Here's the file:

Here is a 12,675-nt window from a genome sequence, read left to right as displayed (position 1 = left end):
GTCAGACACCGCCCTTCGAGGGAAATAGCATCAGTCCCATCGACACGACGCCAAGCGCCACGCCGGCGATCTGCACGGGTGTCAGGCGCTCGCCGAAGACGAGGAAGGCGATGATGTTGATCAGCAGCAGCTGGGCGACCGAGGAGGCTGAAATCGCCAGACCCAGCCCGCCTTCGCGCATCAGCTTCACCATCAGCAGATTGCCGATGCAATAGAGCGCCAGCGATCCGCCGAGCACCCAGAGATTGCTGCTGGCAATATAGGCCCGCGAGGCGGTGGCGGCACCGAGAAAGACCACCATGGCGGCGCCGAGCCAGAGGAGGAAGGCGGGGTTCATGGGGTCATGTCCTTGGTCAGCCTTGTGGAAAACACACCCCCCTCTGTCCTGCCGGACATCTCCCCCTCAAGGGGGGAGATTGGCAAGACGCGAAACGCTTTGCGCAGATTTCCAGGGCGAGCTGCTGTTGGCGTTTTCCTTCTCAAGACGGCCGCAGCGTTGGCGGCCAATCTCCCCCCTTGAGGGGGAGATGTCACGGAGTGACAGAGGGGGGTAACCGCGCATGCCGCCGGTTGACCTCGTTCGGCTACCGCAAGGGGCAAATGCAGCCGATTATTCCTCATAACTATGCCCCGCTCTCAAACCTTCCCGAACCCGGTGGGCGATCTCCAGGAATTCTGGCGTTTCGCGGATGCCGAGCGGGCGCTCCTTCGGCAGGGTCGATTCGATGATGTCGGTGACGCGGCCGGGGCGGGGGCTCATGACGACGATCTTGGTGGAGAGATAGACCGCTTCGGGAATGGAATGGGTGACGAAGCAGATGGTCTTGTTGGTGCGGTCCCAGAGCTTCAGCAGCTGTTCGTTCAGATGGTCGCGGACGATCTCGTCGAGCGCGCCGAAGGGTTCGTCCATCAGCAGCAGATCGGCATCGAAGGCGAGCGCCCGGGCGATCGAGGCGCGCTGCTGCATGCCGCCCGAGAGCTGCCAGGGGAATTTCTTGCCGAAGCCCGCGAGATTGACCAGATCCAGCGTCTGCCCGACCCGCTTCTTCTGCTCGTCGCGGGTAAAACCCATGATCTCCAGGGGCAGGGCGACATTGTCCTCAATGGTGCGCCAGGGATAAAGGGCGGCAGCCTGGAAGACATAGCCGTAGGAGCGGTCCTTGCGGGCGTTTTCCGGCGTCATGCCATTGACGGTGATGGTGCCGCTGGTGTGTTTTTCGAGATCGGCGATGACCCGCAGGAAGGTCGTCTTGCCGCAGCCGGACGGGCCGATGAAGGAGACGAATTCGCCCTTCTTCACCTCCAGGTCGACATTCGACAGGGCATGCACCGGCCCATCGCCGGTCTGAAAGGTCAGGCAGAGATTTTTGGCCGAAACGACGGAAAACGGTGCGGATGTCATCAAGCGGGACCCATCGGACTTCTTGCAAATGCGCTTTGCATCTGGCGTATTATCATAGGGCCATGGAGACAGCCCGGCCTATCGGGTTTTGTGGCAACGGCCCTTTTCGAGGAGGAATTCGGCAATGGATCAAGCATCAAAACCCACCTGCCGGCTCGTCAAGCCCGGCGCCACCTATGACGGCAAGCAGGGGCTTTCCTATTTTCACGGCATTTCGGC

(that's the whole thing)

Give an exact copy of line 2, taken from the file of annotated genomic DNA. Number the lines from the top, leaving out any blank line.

GTCAGACACCGCCCTTCGAGGGAAATAGCATCAGTCCCATCGACACGACGCCAAGCGCCACGCCGGCGATCTGCACGGGTGTCAGGCGCTCGCCGAAGACGAGGAAGGCGATGATGTTGATCAGCAGCAGCTGGGCGACCGAGGAGGCTGAAATCGCCAGACCCAGCCCGCCTTCGCGCATCAGCTTCACCATCAGCAGATTGCCGATGCAATAGAGCGCCAGCGATCCGCCGAGCACCCAGAGATTGCTGCTGGCAATATAGGCCCGCGAGGCGGTGGCGGCACCGAGAAAGACCACCATGGCGGCGCCGAGCCAGAGGAGGAAGGCGGGGTTCATGGGGTCATGTCCTTGGTCAGCCTTGTGGAAAACACACCCCCCTCTGTCCTGCCGGACATCTCCCCCTCAAGGGGGGAGATTGGCAAGACGCGAAACGCTTTGCGCAGATTTCCAGGGCGAGCTGCTGTTGGCGTTTTCCTTCTCAAGACGGCCGCAGCGTTGGCGGCCAATCTCCCCCCTTGAGGGGGAGATGTCACGGAGTGACAGAGGGGGGTAACCGCGCATGCCGCCGGTTGACCTCGTTCGGCTACCGCAAGGGGCAAATGCAGCCGATTATTCCTCATAACTATGCCCCGCTCTCAAACCTTCCCGAACCCGGTGGGCGATCTCCAGGAATTCTGGCGTTTCGCGGATGCCGAGCGGGCGCTCCTTCGGCAGGGTCGATTCGATGATGTCGGTGACGCGGCCGGGGCGGGGGCTCATGACGACGATCTTGGTGGAGAGATAGACCGCTTCGGGAATGGAATGGGTGACGAAGCAGATGGTCTTGTTGGTGCGGTCCCAGAGCTTCAGCAGCTGTTCGTTCAGATGGTCGCGGACGATCTCGTCGAGCGCGCCGAAGGGTTCGTCCATCAGCAGCAGATCGGCATCGAAGGCGAGCGCCCGGGCGATCGAGGCGCGCTGCTGCATGCCGCCCGAGAGCTGCCAGGGGAATTTCTTGCCGAAGCCCGCGAGATTGACCAGATCCAGCGTCTGCCCGACCCGCTTCTTCTGCTCGTCGCGGGTAAAACCCATGATCTCCAGGGGCAGGGCGACATTGTCCTCAATGGTGCGCCAGGGATAAAGGGCGGCAGCCTGGAAGACATAGCCGTAGGAGCGGTCCTTGCGGGCGTTTTCCGGCGTCATGCCATTGACGGTGATGGTGCCGCTGGTGTGTTTTTCGAGATCGGCGATGACCCGCAGGAAGGTCGTCTTGCCGCAGCCGGACGGGCCGATGAAGGAGACGAATTCGCCCTTCTTCACCTCCAGGTCGACATTCGACAGGGCATGCACCGGCCCATCGCCGGTCTGAAAGGTCAGGCAGAGATTTTTGGCCGAAACGACGGAAAACGGTGCGGATGTCATCAAGCGGGACCCATCGGACTTCTTGCAAATGCGCTTTGCATCTGGCGTATTATCATAGGGCCATGGAGACAGCCCGGCCTATCGGGTTTTGTGGCAACGGCCCTTTTCGAGGAGGAATTCGGCAATGGATCAAGCATCAAAACCCACCTGCCGGCTCGTCAAGCCCGGCGCCACCTATGACGGCAAGCAGGGGCTTTCCTATTTTCACGGCATTTCGGC